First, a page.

Episode 6: Teatime Interrupted

In Episode 6 of The Modern Fairy Sightings Podcast our guest relates an encounter that she and her sister witnessed simultaneously, on an ordinary afternoon.

In the aftermath of the incident, the decidedly rational approach they chose to take, to process their experience, is particularly interesting. As with Episode 4 (Mysterious Illuminations), when the encounter is shared with another witness, it can deepen the experience and help to remove any nagging doubt about what took place.

This experience was also told to fellow fairy folklorist Kitty, over at Encounters with the Good People and you can read her article (and many more!) here.

Warning: These are not fairytales and the content is unsuitable for children. This episode describes a wonderful experience but some episodes may contain details which some may find unsettling or frightening. The Modern Fairy Sightings Podcast is designed for listeners 16 years and older.

The following two images shared by our guest, roughly show the placement, size and direction of the being that appeared in the corridor/door frame.

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Fairies, horses and stables

During the conversation in this episode, my guest revealed that the location she had seen the being appear was in a part of the old house which used to house the stables. I found this particularly interesting, as there is a great deal of traditional folklore regarding fairies and horses.

The collected folklore of Evans-Wentz recounts many descriptions of fairies riding horses and even ‘fairy horses’, Renowned Katharine Briggs renowned British folklorist shares a memorable tale about The Farmer of Houghton, who was on friendly terms with the pixies. They would regularly thrash his corn until his wife made them some clothes (which one should never do!) at which point they were no longer seen around. They did however meet the farmer some time later. As they were planning to move away they asked a favour of him.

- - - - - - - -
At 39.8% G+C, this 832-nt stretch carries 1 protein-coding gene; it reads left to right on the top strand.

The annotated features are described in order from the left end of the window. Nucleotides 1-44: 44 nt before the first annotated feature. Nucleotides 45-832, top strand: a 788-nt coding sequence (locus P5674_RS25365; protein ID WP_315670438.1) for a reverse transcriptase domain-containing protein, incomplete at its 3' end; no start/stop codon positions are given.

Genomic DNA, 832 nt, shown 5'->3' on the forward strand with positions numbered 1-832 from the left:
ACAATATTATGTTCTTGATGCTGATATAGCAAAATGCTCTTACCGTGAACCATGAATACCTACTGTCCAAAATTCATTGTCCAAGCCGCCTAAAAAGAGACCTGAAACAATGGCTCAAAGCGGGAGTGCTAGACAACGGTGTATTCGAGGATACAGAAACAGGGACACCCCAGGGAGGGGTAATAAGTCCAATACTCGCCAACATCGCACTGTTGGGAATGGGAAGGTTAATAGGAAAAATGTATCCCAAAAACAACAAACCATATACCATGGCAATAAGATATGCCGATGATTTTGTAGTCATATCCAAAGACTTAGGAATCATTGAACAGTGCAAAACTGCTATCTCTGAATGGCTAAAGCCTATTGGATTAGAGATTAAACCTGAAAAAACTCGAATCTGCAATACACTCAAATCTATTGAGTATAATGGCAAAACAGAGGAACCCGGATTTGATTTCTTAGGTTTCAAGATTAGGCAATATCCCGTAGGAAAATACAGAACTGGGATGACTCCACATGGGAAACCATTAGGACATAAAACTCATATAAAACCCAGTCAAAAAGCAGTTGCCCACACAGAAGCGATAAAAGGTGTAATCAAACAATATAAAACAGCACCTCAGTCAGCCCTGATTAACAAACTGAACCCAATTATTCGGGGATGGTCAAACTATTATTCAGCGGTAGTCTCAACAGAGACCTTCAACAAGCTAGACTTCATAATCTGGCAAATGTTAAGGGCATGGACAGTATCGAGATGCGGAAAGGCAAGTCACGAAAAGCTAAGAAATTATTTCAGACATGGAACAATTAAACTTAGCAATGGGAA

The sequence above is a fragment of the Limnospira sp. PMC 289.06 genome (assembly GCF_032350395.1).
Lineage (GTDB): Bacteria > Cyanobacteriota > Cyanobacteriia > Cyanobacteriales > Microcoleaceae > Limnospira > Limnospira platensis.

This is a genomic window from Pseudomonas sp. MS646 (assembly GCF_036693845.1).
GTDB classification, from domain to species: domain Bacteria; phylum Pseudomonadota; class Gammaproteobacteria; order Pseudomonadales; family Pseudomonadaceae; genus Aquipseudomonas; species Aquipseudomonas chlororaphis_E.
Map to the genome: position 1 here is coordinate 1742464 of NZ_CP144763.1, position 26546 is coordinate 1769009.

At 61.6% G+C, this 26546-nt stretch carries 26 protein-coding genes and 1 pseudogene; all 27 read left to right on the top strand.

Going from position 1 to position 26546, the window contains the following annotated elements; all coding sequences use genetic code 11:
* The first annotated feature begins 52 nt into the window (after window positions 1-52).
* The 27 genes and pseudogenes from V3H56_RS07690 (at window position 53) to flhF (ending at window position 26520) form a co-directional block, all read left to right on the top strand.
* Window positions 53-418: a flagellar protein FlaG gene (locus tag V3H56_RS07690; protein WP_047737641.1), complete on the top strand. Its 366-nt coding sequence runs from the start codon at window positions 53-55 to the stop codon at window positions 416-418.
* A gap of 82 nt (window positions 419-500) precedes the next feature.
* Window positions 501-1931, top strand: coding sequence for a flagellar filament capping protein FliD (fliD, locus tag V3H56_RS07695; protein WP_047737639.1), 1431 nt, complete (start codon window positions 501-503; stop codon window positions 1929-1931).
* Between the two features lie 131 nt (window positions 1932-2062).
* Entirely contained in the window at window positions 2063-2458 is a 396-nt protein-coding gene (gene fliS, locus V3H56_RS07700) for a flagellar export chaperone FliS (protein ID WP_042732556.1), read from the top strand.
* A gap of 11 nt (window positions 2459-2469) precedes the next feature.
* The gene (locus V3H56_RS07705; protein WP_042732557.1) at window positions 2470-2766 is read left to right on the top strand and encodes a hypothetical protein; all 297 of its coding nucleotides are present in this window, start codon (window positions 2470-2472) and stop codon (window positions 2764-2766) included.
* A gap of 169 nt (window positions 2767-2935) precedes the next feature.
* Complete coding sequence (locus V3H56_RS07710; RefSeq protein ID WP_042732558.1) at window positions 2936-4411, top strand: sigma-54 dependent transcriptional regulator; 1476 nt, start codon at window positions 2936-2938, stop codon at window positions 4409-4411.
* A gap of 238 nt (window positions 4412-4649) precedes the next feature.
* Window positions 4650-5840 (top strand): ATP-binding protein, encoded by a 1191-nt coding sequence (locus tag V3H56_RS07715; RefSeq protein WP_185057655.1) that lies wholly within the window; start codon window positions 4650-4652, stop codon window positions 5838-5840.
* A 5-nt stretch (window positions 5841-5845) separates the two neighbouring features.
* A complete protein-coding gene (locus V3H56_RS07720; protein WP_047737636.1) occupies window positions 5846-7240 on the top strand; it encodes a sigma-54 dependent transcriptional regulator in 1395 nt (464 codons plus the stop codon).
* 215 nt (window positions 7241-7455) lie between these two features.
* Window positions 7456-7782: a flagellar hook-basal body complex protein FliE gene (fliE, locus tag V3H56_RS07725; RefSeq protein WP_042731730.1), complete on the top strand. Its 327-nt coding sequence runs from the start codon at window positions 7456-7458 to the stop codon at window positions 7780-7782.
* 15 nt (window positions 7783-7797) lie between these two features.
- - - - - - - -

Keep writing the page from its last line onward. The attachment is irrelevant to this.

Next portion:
Wilt give us a lend of thy plough and tackle? (pack-horses and
their crooks)”

The farmer agreed and when his old hardworking horses returned, they were magically transformed into fine young horses once more.

John Bauer ‘Då och då tog tomten tag i tyglarna’

Fairies riding horses is a well known folklore motif (366.2 in Stith Thompson’s Motif-Index of Folk Literature) and this potential hazard of pixies’ presence was always of concern for locals in rural communities. Here, a native Manx Islander describes to 18th Century folklore collector, George Waldron.